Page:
You are missing an element. The seventy percent of you built of water is screaming for a salt tang to the air, for raging white waves, or placid, all-encompassing stillness. For all that sea and all that sky. For the crunch of shingle marking your footsteps as you look for whelks and slipper limpets. For burst bladderwrack and slimy kelp, white chalk towers and gulls spread-eagled against the sky.
Before lockdown, you walked at the beach. You watched kite surfers riding the waves, letting the wind fling them into a grey and roaring sky, flying before landing with a skid and a rush in the foam.
Within four walls, you miss the element that makes you real. Without it, what are you? You had a cool bath the other day, lowered yourself into a shallow puddle of water and let out a cry at the cold, a cry that you stifled because there are neighbours just the other side of the wall. But white porcelain is not the same emptiness as big sky. You want to sink into salted blue silk. You want to step forward into a rising tide and see your feet engorged beneath the surface. You want to inch in, to count the degrees by which the water rises over your body, to step forward even when you are sure you can’t, to prove to yourself, before breakfast, that you can do the impossible. That swooping in your chest. That aching in your wrists. That tension gathered at the base of your skull, only to be broken by thrusting down below the surface, opening your lids in the dark and letting the salt touch your eyeballs. You want to know where you end and everything else begins, to feel a whispering chill outline your edges as your heart pumps blood out, out to fill the shock of submerged muscles.
The weeks go by and you know that you are lucky, and you are grateful for your health, for any green space, for the paddling pool in the garden that you extract wasps from with the end of the hosepipe.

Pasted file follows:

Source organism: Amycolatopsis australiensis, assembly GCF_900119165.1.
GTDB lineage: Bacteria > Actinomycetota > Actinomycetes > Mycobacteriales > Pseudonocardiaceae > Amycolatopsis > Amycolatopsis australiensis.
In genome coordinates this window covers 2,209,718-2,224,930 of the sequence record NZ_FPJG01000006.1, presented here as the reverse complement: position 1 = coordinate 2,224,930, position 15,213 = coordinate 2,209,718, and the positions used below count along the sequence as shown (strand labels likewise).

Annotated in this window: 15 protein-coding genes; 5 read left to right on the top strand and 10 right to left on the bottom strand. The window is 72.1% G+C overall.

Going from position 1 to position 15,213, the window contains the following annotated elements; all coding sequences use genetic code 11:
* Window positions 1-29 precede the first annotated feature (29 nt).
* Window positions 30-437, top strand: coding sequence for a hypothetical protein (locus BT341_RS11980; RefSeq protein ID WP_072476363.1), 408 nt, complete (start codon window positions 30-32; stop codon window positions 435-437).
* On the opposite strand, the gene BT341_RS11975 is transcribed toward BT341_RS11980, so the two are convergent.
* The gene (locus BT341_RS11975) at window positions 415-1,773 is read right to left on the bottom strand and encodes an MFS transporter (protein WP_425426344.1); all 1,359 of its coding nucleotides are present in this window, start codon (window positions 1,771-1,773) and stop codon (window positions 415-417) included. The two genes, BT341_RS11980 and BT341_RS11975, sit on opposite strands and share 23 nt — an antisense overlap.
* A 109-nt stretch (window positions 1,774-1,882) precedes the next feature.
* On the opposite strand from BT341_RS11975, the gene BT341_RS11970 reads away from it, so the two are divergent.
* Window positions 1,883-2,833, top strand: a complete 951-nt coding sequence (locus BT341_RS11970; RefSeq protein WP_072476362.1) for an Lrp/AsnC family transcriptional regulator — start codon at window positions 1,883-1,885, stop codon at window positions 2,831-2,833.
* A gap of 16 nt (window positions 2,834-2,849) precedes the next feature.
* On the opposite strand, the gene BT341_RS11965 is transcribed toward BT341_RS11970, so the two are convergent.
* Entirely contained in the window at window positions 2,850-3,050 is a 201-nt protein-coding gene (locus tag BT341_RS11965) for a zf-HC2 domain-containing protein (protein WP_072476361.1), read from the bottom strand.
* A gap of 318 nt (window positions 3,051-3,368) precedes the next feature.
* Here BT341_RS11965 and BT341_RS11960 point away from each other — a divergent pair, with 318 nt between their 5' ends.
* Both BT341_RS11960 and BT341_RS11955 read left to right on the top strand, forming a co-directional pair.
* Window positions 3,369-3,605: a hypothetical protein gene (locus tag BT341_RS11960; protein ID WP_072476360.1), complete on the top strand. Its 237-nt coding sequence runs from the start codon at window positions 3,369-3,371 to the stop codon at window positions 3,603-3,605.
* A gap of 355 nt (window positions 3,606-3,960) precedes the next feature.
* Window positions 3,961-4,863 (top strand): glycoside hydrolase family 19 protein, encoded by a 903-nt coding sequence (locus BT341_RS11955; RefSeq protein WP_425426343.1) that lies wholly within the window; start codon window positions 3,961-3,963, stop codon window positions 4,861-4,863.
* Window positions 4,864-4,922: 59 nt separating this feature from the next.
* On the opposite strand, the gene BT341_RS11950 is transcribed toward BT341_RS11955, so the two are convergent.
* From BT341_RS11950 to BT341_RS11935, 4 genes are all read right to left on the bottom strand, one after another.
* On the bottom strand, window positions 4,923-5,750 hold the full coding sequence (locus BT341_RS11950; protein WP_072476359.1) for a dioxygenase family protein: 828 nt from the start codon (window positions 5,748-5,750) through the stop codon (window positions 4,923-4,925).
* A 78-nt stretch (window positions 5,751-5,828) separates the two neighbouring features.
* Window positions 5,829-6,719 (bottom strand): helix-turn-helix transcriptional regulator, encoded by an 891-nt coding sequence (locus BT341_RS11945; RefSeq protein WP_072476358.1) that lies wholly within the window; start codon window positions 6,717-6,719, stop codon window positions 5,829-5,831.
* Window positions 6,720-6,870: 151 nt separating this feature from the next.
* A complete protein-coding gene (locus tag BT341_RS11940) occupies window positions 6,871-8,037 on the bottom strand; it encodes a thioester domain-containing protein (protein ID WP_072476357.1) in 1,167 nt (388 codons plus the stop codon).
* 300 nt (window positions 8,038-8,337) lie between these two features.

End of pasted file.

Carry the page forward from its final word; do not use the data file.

And you wait. You think of the aqua blue lido and the stretch and yawn of your sides as you pull through sun-dappled water. You think of rivers, running, glossy, carrying you with them on their rapid journey. But mostly, you think of the sea. Of all the shores it touches, and all the people connected by their staring at it. Of the smell of it; brine and mud and weed and sewage and sunshine. Of the power and freedom of so great a body and the way it holds you, lifts you, rocks you, smashes you, lets you know just how tiny and valuable you are. Of the way it aches, the wires it tightens in your cheekbones, the jumping it soothes in your chest. Yes, you think of the sea.
Seafarers told stories of the sea, once. Whistling on board is a challenge to the wind. Don’t wave goodbye to a sailor. Renaming a boat dooms it. Don’t wash your clothes on sailing day, don’t leave harbour on a Friday. The albatross carries good luck. The mermaids adventure below. Sirens call the sailors to the rocks.
The myths and legends, rhymes and superstitions are endless. For all time, we have known the power of the sea.
Bury your boots below the tideline so the water doesn’t rise to the graveyard to claim them. A sealskin left on a beach could be that of a selkie, dancing in the moonlight in human form. There’s a city lost in the ocean. There is a Kraken flailing in the deep.
There is time, now, for stories. The stories have a chance to ripen, to be full and bold and challenging because, for now, they are everything. Now we are reminded.
You sit in the paddling pool in the garden in the rain, stale water starting to smell of eggs, leaf detritus littering the bottom. You really should empty it out and start afresh but letting go of the water feels a waste. There are twelve hours, twenty-five minutes and twenty-four seconds between the tides. You sit in the paddling pool beneath the moon and wonder why you waited till now, when you could go nowhere, to do something you’ve always wanted to. In the sun, you watch waving reflection lines dance on your thighs as you move your hands across the surface. The sea touches every continent. You sit and you wait and you think.
Where will you go, when lockdown is lifted? Where will you go, if you can go anywhere? Would you fly away? Would you go to a city or a museum or a restaurant or a bar or the house of a friend? All those things, in time.
But first, to the sea, to the sea.
By Bonnie Radcliffe